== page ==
The Border Settlers of Northwestern Virginia, from 1768 to 1795: Embracing the Life of Jesse Hughes and Other Noted Scouts of the Great Woods of the Trans-Allegheny : with Notes and Illustrative Anecdotes (Google eBook)

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Genealogical Publishing Com, 1915 - History - 509 pages
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Contents

CHAPTER I
31
CHAPTER II
40
CHAPTER III
52
CHAPTER IV
57
CHAPTER V
67
CHAPTER VI
75
CHAPTER VII
86
CHAPTER IX
95
CHAPTER XXII
216
CHAPTER XXIII
220
CHAPTER XXIV
226
CHAPTER XXV
234
CHAPTER XXVI
246
CHAPTER XXVII
263
CHAPTER XXVIII
274
CHAPTER XXIX
296

CHAPTER X
103
CHAPTER XI
121
CHAPTER XII
133
CHAPTER XIII
147
CHAPTER XIV
157
CHAPTER XV
162
CHAPTER XVI
167
CHAPTER XVII
177
CHAPTER XVIII
190
CHAPTER XIX
197
CHAPTER XX
205
CHAPTER XXI
211
CHAPTER XXX
309
CHAPTER XXXI
314
CHAPTER XXXII
324
CHAPTER XXXIII
333
CHAPTER XXXIV
338
CHAPTER XXXV
342
APPENDIX I
357
APPENDIX II
377
APPENDIX III
388
APPENDIX IV
408
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Page 56 - No you won't, said the boy, 'it is my turkey; I heard it first.' 'Well,' said Hughes, 'but you know I am the best shot. I'll go and kill it, and give you the turkey.' The lad demurred but at length agreed. Hughes went out of the fort on the side that was farthest from the supposed turkey, and passing along the river, went up a ravine and cautiously creeping through the bushes behind...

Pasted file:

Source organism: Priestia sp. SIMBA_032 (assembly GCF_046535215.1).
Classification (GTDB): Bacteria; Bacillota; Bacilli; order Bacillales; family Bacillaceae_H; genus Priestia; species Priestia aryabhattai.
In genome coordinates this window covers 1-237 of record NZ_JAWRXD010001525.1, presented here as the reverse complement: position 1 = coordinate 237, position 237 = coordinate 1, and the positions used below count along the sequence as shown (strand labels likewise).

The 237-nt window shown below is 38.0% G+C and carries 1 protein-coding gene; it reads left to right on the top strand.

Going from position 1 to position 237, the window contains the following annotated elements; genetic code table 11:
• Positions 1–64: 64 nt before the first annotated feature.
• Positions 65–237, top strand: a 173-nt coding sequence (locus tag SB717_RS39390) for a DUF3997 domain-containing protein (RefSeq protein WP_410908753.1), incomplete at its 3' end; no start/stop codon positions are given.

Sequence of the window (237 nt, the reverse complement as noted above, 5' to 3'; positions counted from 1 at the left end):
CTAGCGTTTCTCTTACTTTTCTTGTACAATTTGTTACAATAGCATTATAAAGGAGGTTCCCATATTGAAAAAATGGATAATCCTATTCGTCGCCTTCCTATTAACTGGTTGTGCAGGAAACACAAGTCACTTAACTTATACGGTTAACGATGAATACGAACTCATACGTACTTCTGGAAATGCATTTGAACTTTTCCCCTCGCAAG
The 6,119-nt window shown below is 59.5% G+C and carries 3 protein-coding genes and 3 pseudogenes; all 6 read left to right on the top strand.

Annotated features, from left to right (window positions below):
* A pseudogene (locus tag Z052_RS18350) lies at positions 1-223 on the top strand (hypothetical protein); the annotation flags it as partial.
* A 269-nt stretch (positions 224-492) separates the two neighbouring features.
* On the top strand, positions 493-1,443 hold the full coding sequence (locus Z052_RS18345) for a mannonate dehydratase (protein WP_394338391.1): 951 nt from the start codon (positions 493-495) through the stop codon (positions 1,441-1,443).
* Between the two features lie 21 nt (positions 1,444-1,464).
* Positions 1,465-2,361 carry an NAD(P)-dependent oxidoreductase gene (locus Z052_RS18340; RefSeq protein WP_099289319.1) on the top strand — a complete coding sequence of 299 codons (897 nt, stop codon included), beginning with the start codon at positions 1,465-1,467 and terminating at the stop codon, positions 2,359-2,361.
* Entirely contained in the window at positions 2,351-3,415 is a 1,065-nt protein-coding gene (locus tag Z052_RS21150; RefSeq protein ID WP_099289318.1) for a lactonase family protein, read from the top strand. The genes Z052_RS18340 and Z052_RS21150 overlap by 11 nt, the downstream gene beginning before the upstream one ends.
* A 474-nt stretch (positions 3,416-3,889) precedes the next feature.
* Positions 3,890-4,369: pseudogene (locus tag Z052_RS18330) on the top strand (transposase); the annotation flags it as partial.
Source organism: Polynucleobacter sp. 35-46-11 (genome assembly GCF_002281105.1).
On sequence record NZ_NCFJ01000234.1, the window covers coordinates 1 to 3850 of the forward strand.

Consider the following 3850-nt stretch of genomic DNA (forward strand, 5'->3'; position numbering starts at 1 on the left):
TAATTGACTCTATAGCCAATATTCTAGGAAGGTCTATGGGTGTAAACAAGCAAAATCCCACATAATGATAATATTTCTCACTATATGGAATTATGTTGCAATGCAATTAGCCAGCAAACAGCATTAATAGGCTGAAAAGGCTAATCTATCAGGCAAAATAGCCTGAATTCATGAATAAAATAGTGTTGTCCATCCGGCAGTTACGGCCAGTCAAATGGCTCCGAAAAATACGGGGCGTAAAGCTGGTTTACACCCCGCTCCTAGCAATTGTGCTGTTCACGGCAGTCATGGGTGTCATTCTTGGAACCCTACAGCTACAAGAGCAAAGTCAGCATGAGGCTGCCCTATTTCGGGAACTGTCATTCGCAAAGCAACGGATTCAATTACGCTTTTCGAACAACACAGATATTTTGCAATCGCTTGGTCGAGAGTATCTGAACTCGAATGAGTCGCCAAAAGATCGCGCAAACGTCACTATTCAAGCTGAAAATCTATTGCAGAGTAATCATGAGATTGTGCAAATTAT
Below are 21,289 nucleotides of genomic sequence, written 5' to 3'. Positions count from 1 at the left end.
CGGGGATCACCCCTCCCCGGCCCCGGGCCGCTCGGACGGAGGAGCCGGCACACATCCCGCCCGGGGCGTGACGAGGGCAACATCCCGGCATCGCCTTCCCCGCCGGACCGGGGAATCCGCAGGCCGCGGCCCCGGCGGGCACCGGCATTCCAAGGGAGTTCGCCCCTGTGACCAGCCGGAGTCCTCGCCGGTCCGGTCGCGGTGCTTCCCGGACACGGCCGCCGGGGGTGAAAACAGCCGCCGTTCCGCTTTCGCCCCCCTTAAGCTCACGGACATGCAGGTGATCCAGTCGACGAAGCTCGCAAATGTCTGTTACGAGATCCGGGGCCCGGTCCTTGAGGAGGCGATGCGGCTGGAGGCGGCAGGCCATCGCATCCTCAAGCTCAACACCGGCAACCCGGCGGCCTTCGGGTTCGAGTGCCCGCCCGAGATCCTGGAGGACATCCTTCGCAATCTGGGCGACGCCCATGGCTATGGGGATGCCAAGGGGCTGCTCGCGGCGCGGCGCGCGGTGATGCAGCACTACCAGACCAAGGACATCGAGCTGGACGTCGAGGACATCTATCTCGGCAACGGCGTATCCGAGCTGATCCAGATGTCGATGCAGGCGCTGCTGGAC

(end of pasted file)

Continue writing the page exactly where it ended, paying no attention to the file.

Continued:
Page 37 - Those who had commenced clearing land, were supplied by them with abundance of meat, while in their hunting excursions through the country a better knowledge of it was obtained than could have been acquired had they been engaged in making improvements. In one of these expeditions, they discovered and gave name to Stone-coal creek, which, flowing westwardly, induced the supposition that it discharged itself directly into the Ohio. Descending this creek, to ascertain the fact, they came to its confluence...

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About the author (1915)

Mourning Dove, the author of "Cogewea," was an Okanogan of eastern Washington. She lived as a migrant farmworker and, after ten-hour days in the hop fields and apple orchards, faithfully returned to the battered typewriter in her tent. Lucullus Virgil McWhorter, a respected and sympathetic student of Indian lore and history, encouraged her in her ambition to be a writer; finally she made her book a record of the folklore of the Okanogan tribe, a plea for the welfare of the half-blood, and above all the testimony to her own singleminded dedication.

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